Robert Putka: In Oldenburg I don’t feel like someone is gonna scoop my eyeballs out of my head when I am walking down the street late at night. It feels safe here.Which is always nice when you’re visiting a foreign city for the first time. It’s the first time I’ve ever been abroad in my life.

Will you stay a little bit longer?

Robert Putka: This is kind of a dipping-my-toes-in-the-water-type of thing. I will try it for five days and then go back to the U.S. If this is a small microcosm of what Europe is, I will be back, because I want to explore more and especially because I feel safe here. It’s a cool vibe about Oldenburg. People ride bikes here. There are no cars allowed downtown. I like it. I am charmed.

When did the idea of the whole story of “MAD“ first came to your mind?

Robert Putka: It’s a personal story, based on my relationship with one of my own parents. And the story grew out of wanting to understand that more, and the feelings that it was dragging out of me, and the emotions. So I felt the best way to try to understand those is through a prism of writing about it. So I turned it into a screenplay. I turned those feelings into a screenplay. Of course I messaged the elements of the story to fit the needs of a feature-length film. But it all came back to just emotions. Writing about what I know, what I feel and felt and trying to expand those emotions and feelings.

When did you decide it’d be a film, but not a book?

Robert Putka: Immediately. I have just been making short films and I was looking for a feature for a couple of years now to make. As soon as I was able to find this very personal idea I knew I’ll just try to do the film. They say “Do write about what you know.” So I asked myself: “Okay, what do I know most intimately about?” My own experiences and my own emotions. So why not make a movie about that? At least I’ll know what I’m talking about, and what I’m doing.”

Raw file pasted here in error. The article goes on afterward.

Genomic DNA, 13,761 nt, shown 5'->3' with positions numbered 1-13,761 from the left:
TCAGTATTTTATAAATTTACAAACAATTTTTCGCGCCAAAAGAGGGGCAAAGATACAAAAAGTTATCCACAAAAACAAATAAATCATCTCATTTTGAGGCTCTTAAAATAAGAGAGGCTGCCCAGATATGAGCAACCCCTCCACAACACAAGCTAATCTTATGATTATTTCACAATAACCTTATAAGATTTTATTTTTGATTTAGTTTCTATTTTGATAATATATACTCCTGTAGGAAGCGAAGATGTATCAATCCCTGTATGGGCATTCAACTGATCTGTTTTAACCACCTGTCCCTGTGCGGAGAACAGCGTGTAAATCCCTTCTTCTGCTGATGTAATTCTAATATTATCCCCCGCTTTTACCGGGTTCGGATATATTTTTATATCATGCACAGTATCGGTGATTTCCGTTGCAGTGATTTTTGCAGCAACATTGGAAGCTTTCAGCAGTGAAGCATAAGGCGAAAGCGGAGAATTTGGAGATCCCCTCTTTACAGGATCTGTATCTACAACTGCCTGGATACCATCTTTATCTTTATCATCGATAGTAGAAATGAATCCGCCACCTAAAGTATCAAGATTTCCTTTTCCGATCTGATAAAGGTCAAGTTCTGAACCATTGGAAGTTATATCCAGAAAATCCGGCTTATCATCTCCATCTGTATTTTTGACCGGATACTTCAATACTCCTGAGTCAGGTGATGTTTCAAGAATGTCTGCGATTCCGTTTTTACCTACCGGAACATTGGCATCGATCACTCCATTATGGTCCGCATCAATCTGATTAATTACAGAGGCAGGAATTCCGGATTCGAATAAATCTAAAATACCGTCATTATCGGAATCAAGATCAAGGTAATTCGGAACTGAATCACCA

I think a lot of times filmmakers maybe stretch themselves too thin or too far trying to make a film about things that they have limited knowledge about.

And I think sometimes that doesn’t feel as authentic. So I wanted to make something that I knew I could make feel more authentic.

You said that it was born out of the idea of a better understanding for your parent. Did the film actually improved your relationship?

Robert Putka: Yeah, definitely. It allowed me to see things from a removed perspective. When you’re in the moment, when you’re living these things and these feelings, it feels much more intense. It feels much more vital. And being able to see it with remove I was able to look at it with a bit of absurdity. And it has since shaped the way that I interact with this family member, because there are things that I never was able to see up close before.